When confronted about the impossibility of this requirement, Twitter refused to change their stance, insisting that users instead make a “best effort” attempt to keep their keys secret.

Twitter can (and will) turn off your app  🔗︎

This is, of course, impossible requirement for open-source applications, where the source is to be shared freely. If I want to distribute an open-source application, Twitter requires that I do not distribute a consumer secret, but rather require every user who downloads my source to register their own app (a process that is optimized, in terms of user experience, for developers, and not the average user), and plug it into configuration or into the application. They have held to this position despite the fact that this is an awful user experience for developers or users who want to use an open-source application. I can only conclude that Twitter has decided that small, open-source applications are not worth their worry, and they don’t care about forcing their users to jump through absurd hoops.

Like I said, I develop an open-source Twitter application. I was vaguely aware of Twitter’s policy on consumer secrets, but concluded that their documentation must just be confused, since their requirements seemed utterly unreasonable. Accordingly, when I implemented OAuth support, I just embedded my credentials in my source, to make life easy for all of my users.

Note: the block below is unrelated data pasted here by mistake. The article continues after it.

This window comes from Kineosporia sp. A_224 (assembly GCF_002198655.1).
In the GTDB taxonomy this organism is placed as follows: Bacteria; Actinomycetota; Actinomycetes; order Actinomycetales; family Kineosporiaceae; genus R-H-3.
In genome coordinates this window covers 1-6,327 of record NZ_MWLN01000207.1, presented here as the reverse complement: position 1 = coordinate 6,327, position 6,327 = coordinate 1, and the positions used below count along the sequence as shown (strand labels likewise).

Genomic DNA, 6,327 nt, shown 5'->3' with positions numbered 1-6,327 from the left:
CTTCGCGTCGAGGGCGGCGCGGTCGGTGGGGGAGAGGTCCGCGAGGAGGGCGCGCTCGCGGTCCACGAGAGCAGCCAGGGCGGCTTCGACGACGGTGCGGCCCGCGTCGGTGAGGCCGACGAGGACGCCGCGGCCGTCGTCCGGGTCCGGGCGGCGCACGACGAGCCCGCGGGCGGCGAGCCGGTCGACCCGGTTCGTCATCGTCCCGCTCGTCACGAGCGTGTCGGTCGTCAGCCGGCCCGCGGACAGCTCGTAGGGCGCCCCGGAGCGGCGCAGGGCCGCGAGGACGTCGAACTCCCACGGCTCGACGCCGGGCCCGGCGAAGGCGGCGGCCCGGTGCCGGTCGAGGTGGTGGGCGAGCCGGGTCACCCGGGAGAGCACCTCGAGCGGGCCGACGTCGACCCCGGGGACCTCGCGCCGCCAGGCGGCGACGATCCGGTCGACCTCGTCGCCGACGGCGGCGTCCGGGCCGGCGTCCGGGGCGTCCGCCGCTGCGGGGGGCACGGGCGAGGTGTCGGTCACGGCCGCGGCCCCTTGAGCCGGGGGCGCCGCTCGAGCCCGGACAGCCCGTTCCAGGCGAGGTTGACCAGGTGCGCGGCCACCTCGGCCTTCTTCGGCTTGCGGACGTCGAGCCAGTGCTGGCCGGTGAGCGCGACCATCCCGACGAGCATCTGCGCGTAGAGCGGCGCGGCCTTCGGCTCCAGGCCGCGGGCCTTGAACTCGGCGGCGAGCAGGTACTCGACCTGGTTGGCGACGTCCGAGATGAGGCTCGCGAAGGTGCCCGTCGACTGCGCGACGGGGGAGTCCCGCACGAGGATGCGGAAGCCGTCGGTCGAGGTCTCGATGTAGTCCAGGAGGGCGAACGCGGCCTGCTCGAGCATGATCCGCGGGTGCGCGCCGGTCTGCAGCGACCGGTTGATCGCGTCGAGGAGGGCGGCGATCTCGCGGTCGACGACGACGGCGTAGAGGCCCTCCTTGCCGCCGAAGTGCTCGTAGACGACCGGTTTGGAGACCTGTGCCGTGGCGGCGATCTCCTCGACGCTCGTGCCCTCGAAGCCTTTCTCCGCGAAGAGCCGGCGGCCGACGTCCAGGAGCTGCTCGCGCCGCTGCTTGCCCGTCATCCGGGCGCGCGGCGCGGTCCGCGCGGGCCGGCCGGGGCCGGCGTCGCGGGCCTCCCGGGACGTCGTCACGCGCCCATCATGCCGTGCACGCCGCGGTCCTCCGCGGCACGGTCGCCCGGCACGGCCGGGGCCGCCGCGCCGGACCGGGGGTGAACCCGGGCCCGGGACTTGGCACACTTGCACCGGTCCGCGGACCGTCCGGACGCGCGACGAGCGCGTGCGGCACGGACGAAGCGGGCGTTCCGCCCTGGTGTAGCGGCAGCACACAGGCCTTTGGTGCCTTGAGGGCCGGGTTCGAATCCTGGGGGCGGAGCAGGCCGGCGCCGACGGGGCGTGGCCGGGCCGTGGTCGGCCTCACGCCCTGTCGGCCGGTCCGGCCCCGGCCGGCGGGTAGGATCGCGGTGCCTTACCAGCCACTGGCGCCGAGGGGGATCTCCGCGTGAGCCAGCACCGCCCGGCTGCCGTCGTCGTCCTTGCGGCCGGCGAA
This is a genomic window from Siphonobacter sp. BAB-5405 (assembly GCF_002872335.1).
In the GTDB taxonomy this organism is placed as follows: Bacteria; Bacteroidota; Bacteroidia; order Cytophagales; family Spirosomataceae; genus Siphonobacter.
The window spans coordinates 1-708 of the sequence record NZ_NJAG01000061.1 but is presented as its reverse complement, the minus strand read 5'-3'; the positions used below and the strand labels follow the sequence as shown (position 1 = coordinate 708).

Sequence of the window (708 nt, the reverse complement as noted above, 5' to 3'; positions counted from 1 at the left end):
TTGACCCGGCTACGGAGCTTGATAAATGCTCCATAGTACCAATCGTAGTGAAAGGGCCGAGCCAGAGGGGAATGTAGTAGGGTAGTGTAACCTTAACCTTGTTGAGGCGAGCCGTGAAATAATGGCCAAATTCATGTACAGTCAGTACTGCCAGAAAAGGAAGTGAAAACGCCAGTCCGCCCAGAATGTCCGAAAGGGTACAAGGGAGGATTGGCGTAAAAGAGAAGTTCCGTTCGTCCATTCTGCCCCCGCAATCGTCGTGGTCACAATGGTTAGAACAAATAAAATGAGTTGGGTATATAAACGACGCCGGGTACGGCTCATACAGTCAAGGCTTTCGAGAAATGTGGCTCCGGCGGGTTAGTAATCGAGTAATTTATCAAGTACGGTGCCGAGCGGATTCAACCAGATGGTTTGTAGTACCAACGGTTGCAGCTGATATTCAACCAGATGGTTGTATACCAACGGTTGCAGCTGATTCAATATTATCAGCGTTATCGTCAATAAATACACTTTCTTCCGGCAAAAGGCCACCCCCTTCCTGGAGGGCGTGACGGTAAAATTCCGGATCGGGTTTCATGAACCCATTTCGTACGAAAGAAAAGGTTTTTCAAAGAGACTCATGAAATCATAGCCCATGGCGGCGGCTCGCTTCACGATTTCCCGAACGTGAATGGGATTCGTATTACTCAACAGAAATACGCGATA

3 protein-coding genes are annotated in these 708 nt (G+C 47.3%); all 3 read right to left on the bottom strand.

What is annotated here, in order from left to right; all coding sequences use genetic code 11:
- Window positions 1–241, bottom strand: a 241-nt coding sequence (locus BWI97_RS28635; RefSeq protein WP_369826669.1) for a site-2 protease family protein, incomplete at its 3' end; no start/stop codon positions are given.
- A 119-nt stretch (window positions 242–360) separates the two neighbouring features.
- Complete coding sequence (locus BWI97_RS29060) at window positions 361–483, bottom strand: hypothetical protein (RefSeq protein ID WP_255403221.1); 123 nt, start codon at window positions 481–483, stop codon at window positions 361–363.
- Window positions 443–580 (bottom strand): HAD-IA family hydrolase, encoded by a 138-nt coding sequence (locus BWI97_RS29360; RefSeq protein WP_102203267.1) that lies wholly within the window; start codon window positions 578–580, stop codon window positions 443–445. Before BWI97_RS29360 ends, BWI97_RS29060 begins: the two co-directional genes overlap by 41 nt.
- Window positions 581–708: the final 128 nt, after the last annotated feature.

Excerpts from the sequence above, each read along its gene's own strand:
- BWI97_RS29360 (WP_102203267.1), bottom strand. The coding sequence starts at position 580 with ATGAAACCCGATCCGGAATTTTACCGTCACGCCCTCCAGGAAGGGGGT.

Recently, however, after I mentioned Twitter’s broken OAuth policies on Twitter, I received an email from Twitter Support:

It has recently come to our attention that an application registered to you, BarnOwl, has had its Consumer Secret and Key pair posted publicly online


and as such we’ve reset your API keys and ask that in the future you ensure these are not posted publicly.

And, just like that, my app suddenly appeared broken to every one of my users (they began receiving unhelpful “401 Unauthorized” errors).

Now, in this case, it was my “fault” for posting the key publicly. But suppose I did package my application and made a “best effort” attempt to hide my keys, but some hacker came along, extracted my keys, and posted them online? According to the policy described in that email above, I can only believe that Twitter would also find it necessary to revoke my credentials, again breaking my app for all of my users. As a developer, and as the one who will get blamed if that happens, I’m suddenly a lot less thrilled about writing a Twitter client.

Twitter (and their buddies) are exempt from the rules  🔗︎

Of course, if I’m a big enough player that Twitter cares about my user base, I’m immune. Twitter’s own Android app’s credentials were compromised in a high-profile article on arstechnica, and subsequently tweeted, but I have yet to see Twitter break their own app and lose users because someone else knew how to use strings.

Similarly, gwibber, the microblogging application that ships enabled by default in Ubuntu Lucid, ships its credentials in plain-text in the file /usr/share/gwibber/data/twitter on every recent Ubuntu Lucid machine. But, according to the author of the same Ars article, apparently they’re immune from retribution because Canonical “negotiated a compromise” to allow the app to continue working. Whatever this compromise was, it apparently didn’t involve Canonical making any effort to keep their keys secret.